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What do you think of when you hear the term “customer expectations”?

poinsetta tree

This tree exceeded my expectations. 🙂

Do you have all of your shopping done? How have your customer service interactions been? Rushed? Indifferent? Spectacular? Heartfelt? Or “D” all of the above?

We all are customers at some time or another. During the holiday season, we tend to find ourselves being more customer than at other times of the year. What you expect in customer service and product quality in the retail world are really the same things our internal and external customers expect of us in the business world. Two sides of the same coin.

When I use the term “customer expectations” what do you conjure up? What do those words mean to you? To me they relate to the following actions we need to focus on:

Deliver your commitments.
Trust is built on doing what you say you will do. Once trust is broken, it is very hard to recover. Keep track of what you say, regardless how small, and make sure you do it. Say what you mean and mean what you say. Keep it simple.

Communicate.
Trust is built on strong communications. Be clear, be concise, and be ready to listen. The customer should never feel they are an interruption when it comes to communication. There is no such thing as “over” communicating if you do it right. Remember the old saying, “Tell them, Tell them again, and then Tell them one more time.”

Be authentic.
Trust is built on believing in the service, the product, and the process that is being purchased. Honesty manages expectations. Telling the customer what they want to hear prevents you from delivering your commitment. Ensure your Yes, is yes and your No, is no. Anything else can get you off-track.

Understand and partner with your customer to meet their needs.
Trust is built on the customer knowing you are there to make them successful. They will have issues and so will you. Your job is to partner with them to find a way forward that is doable by both sides. Look for the mutually beneficial solution. It’s there.

When you come down to the bottom line, good customer service has a lot of trust built into the experience. Trust is a long term play. It is not something built over night. Trust breeds more business.

Be intentional,
Melissa

Four Actions to Energize Customer Service Without Annoying Anyone

SERVE:  Energize yourself and others (fifth of five week series)

Energizering too

Of course, an afternoon espresso never hurt…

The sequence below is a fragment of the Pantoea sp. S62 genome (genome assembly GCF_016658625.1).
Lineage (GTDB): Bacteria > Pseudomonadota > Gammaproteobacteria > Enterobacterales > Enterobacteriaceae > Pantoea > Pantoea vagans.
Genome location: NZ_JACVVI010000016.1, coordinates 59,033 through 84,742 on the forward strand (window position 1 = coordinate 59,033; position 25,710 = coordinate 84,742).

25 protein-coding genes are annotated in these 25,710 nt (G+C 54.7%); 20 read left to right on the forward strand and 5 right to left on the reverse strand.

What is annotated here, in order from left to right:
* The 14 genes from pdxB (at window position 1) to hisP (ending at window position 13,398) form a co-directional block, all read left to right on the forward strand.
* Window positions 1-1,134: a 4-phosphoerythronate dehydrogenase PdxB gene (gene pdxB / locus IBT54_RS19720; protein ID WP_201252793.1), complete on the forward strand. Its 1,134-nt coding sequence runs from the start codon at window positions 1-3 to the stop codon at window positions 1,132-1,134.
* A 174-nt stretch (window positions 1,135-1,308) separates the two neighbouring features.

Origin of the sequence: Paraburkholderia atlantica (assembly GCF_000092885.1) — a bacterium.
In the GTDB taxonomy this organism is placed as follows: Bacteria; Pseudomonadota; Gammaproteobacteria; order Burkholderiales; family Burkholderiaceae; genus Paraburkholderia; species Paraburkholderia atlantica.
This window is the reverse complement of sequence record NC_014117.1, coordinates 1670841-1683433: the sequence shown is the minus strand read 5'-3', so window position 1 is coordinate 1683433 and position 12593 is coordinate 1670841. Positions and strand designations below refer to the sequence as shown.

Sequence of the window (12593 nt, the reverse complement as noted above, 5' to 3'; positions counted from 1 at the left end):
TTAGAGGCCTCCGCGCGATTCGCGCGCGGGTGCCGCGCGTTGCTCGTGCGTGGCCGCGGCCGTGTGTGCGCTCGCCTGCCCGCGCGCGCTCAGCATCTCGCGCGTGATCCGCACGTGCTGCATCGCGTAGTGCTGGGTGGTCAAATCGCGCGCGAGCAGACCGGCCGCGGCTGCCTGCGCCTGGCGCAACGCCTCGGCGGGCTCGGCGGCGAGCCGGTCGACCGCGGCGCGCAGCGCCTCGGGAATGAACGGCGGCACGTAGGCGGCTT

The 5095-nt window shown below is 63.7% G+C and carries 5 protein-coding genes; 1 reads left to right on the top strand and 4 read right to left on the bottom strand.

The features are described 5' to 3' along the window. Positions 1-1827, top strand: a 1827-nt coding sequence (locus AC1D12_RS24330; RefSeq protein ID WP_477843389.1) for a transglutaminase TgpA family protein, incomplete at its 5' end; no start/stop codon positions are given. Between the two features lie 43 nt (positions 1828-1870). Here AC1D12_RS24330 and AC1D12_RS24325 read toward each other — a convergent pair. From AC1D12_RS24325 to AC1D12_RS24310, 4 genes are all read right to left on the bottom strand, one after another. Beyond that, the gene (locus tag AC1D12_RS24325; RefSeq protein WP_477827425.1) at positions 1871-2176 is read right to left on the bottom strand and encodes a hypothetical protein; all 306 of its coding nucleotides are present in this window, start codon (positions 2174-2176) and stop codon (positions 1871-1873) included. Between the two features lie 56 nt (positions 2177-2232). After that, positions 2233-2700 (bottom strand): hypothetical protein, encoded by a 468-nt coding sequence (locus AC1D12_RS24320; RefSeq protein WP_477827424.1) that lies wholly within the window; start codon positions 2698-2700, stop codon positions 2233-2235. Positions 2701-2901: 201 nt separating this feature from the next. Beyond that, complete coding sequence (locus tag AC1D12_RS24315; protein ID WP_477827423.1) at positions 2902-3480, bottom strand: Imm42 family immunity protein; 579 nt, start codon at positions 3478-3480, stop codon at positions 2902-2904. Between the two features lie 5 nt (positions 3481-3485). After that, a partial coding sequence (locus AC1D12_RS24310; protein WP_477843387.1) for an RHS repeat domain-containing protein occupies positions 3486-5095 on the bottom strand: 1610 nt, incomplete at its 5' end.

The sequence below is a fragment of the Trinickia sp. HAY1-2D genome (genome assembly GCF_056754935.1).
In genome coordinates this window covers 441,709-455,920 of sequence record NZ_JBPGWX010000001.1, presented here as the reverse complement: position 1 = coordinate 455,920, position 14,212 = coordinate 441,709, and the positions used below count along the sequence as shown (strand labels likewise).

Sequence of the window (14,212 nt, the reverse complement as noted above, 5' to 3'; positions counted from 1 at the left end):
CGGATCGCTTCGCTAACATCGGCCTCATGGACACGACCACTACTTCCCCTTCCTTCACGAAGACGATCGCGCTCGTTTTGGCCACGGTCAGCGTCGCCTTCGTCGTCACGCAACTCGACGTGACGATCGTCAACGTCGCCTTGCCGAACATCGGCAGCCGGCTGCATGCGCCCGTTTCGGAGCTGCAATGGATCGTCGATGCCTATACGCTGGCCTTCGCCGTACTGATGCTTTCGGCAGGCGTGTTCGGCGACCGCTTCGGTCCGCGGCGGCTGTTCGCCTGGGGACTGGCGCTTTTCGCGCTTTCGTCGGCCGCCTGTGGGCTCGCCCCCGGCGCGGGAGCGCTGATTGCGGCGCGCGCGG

This past four weeks we have explored ingredients on how to better serve the customer.  This week we come to the final ingredient – energizing yourself and others.  The first visual image that comes to my mind is the Energizer Bunny – it keeps going and going.  When I think of energizing I think of movement, action, doing something.  Lots of people care, lots of people can say the right thing, lots of people can be emotional/passionate – these are all internal feelings/thoughts.  But as the customer I ask:  “Is there any action that moves things forward?”

Serving the customer, at the very end, means actually doing something.  Fix their problem.  Deliver a quality product.  Provide a pro-active improvement.  Do something.

As a customer, I really want to see people moving (especially if I am waiting in a line).  I was at a store recently, waiting my turn in line.  There was one person working to serve the customers, and three others behind the counter doing “something” slowly.  They may have been doing something important, but as the customer I felt aggravated that they were doing something other than wait on me (it should be noted many of those in line with me felt the same way).   Throughout the day, we should be constantly serving our customers (internal or external).  Being energized to take care of your customers is critical to serving successfully.  AND you being energized will help energize others.  If you are not actively moving, no one else is going to move either.

There are lots of ways to energize yourself and, in turn, energize others.

  1. Know what end game you are driving to.  Is it getting what your customer needs faster?  Is it anticipating and being proactive?  If you move in a single direction, you can more easily energize others to move in the same direction with you.  If you are spinning your wheels, no one will want to join you.
  2. Know why you care.  It is hard to be motivated (energized) if you cannot state why you care, or why others should care.  It can be as simple as earning your paycheck, or as complex/altruistic as being the best in the business.  What motivates you? What motivates others?  Plug into that to become energized and energizing.
  3. Don’t confuse thoughts with actions.  Energized means movement.  Think Energizer Bunny.
  4. Communicate the actions – sometimes what we do, the real action, is not seen by others.  If people do not know you did something, they will assume nothing happened.  Did you tell the customer that you fixed their problem?  Or did you figure they would eventually just see the problem disappeared and then they would know it was fixed.  Why make them frustrated while they wait to see it is fixed? Why make them wonder if you did something.  “Knowing” is key to your customer appreciating that you did something, that you did something specifically for them.

Can you think of a time where you wanted to “energize” the customer service you encountered? Just for a moment, put yourself in their shoes. What do you see?  Does it change your opinion any? Feel free share below in the comments.

Thanks for joining me on this journey to not only SERVE your customers but to SERVE them well.

kind regards,
Melissa